If you really want to know what Middle-earth is based on, it's my wonder and delight in the earth as it is, particularly the natural earth.
Middle English is an exciting field - almost uncharted, I begin to think, because as soon as one turns detailed personal attention on to any little corner of it, the received notions and ideas seem to crumple up and fall to pieces - as far as language goes, at any rate.
I dislike Allegory - the conscious and intentional allegory - yet any attempt to explain the purport of myth or fairytale must use allegorical language.
Myth and fairy-story must, as all art, reflect and contain in solution elements of moral and religious truth (or error), but not explicit, not in the known form of the primary 'real' world.
The proper study of Man is anything but Man; and the most improper job of any man, even saints (who at any rate were at least unwilling to take it on), is bossing other men. Not one in a million is fit for it, and least of all those who seek the opportunity.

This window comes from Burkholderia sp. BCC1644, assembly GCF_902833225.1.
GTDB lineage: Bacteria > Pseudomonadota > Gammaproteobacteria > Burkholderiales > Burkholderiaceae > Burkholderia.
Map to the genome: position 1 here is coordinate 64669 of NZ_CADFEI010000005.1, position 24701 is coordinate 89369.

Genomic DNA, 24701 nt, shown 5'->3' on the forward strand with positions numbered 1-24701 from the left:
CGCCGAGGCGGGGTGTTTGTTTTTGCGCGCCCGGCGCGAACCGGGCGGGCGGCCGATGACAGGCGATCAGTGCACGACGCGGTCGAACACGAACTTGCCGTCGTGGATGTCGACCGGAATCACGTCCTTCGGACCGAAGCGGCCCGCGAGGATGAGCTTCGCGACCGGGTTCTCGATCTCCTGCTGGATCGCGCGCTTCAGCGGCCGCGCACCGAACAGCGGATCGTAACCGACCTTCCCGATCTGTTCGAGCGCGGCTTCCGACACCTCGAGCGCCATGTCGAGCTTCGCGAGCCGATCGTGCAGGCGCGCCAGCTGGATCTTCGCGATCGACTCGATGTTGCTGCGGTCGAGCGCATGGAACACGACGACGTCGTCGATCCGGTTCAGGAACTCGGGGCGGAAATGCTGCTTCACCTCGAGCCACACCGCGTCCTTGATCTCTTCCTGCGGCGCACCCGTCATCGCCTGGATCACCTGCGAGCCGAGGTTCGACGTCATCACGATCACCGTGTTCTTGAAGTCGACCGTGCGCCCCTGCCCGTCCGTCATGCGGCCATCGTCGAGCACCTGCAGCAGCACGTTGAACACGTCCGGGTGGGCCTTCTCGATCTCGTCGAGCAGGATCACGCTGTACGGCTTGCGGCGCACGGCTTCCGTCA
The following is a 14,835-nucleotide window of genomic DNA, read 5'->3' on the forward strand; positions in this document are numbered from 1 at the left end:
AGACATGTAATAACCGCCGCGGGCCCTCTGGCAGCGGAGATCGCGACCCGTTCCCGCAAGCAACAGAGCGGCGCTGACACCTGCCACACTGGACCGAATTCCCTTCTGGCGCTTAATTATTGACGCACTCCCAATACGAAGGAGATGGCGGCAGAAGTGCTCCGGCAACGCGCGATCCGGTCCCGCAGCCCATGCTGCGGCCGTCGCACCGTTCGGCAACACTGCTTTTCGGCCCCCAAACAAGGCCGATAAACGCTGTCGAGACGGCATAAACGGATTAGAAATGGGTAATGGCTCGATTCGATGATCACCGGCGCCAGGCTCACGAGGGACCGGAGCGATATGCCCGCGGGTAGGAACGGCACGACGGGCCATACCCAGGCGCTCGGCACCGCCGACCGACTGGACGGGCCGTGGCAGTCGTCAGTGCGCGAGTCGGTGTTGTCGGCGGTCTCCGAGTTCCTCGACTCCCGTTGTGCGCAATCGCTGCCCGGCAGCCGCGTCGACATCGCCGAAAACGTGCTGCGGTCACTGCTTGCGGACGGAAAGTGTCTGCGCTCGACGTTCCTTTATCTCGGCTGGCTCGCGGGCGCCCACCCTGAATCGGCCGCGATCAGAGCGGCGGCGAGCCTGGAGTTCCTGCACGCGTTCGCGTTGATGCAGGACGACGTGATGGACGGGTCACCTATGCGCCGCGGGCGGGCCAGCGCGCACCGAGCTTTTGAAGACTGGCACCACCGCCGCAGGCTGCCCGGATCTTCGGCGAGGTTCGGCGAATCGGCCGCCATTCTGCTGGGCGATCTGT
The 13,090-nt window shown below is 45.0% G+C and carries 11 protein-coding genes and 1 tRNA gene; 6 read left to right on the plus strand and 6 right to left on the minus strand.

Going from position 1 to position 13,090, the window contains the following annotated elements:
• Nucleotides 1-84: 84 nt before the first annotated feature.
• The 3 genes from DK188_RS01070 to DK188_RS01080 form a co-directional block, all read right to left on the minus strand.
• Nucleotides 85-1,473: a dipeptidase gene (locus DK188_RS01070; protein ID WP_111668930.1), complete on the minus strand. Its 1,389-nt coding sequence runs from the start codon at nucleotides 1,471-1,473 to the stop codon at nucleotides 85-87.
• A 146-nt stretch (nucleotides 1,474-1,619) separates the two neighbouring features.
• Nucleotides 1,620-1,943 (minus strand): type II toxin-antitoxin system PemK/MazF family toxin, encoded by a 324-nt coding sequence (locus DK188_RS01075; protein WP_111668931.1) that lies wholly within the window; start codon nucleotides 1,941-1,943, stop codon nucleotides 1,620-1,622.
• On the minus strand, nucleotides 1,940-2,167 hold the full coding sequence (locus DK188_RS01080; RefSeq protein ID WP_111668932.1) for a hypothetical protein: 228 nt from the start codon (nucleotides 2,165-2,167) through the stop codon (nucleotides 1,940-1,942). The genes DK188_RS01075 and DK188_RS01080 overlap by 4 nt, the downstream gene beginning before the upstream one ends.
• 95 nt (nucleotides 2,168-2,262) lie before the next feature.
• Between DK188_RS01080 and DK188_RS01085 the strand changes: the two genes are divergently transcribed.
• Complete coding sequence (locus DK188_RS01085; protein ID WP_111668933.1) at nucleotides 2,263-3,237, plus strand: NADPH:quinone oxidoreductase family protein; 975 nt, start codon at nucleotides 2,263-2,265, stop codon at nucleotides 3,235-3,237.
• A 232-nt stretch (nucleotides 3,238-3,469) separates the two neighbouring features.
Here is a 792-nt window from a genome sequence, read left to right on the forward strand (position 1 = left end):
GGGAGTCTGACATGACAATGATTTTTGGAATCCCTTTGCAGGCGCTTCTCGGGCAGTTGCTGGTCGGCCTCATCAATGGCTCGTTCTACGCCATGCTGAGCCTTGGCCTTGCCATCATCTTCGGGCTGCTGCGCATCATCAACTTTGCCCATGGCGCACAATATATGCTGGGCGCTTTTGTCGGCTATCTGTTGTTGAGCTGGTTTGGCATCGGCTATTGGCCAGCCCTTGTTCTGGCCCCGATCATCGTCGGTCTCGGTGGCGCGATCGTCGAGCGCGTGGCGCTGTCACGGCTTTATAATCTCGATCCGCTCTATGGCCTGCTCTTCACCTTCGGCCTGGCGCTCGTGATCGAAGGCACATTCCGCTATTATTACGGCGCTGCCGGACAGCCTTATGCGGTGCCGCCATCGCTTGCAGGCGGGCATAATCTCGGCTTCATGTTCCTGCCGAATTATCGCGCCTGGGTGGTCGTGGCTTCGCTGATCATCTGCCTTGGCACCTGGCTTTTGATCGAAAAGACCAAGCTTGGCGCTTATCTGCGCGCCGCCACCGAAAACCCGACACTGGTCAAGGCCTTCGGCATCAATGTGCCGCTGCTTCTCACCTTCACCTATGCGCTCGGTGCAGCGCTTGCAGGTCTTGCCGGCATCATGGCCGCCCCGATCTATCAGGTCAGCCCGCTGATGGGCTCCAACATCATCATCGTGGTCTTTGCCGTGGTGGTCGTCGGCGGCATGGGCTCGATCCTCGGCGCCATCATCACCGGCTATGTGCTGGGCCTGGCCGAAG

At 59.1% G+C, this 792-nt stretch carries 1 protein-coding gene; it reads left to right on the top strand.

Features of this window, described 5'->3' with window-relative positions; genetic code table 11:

Do not meddle in the affairs of Wizards, for they are subtle and quick to anger.
Hobbits are an unobtrusive but very ancient people, more numerous formerly than they are today; for they love peace and quiet and good tilled earth: a well-ordered and well-farmed countryside was their favourite haunt.
The original 'Hobbit' was never intended to have a sequel - Bilbo 'remained very happy to the end of his days and those were extraordinarily long': a sentence I find an almost insuperable obstacle to a satisfactory link.
So comes snow after fire, and even dragons have their ending!
If more of us valued food and cheer and song above hoarded gold, it would be a merrier world.
The wide world is all about you: you can fence yourselves in, but you cannot forever fence it out.